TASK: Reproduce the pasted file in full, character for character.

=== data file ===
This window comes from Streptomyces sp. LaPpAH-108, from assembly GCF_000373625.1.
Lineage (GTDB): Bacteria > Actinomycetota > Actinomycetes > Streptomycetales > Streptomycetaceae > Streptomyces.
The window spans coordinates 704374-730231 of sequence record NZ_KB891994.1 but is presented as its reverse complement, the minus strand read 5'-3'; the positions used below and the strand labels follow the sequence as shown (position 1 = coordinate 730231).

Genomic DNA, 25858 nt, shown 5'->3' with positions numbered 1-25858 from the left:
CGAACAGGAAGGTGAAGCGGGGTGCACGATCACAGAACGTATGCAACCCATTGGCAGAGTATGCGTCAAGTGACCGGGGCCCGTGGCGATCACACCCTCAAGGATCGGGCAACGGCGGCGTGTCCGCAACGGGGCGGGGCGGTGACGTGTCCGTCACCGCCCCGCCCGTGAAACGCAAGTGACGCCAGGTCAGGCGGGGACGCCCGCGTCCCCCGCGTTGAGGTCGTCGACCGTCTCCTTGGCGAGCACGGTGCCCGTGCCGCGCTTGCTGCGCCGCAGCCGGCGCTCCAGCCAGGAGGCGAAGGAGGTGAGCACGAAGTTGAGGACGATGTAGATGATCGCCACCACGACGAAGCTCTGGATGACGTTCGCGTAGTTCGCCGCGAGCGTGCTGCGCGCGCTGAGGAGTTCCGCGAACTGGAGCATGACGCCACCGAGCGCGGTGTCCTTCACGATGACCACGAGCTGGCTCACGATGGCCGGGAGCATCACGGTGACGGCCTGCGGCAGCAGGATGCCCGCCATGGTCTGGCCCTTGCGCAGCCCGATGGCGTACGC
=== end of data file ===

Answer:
This window comes from Streptomyces sp. LaPpAH-108, from assembly GCF_000373625.1.
Lineage (GTDB): Bacteria > Actinomycetota > Actinomycetes > Streptomycetales > Streptomycetaceae > Streptomyces.
The window spans coordinates 704374-730231 of sequence record NZ_KB891994.1 but is presented as its reverse complement, the minus strand read 5'-3'; the positions used below and the strand labels follow the sequence as shown (position 1 = coordinate 730231).

Genomic DNA, 25858 nt, shown 5'->3' with positions numbered 1-25858 from the left:
CGAACAGGAAGGTGAAGCGGGGTGCACGATCACAGAACGTATGCAACCCATTGGCAGAGTATGCGTCAAGTGACCGGGGCCCGTGGCGATCACACCCTCAAGGATCGGGCAACGGCGGCGTGTCCGCAACGGGGCGGGGCGGTGACGTGTCCGTCACCGCCCCGCCCGTGAAACGCAAGTGACGCCAGGTCAGGCGGGGACGCCCGCGTCCCCCGCGTTGAGGTCGTCGACCGTCTCCTTGGCGAGCACGGTGCCCGTGCCGCGCTTGCTGCGCCGCAGCCGGCGCTCCAGCCAGGAGGCGAAGGAGGTGAGCACGAAGTTGAGGACGATGTAGATGATCGCCACCACGACGAAGCTCTGGATGACGTTCGCGTAGTTCGCCGCGAGCGTGCTGCGCGCGCTGAGGAGTTCCGCGAACTGGAGCATGACGCCACCGAGCGCGGTGTCCTTCACGATGACCACGAGCTGGCTCACGATGGCCGGGAGCATCACGGTGACGGCCTGCGGCAGCAGGATGCCCGCCATGGTCTGGCCCTTGCGCAGCCCGATGGCGTACGC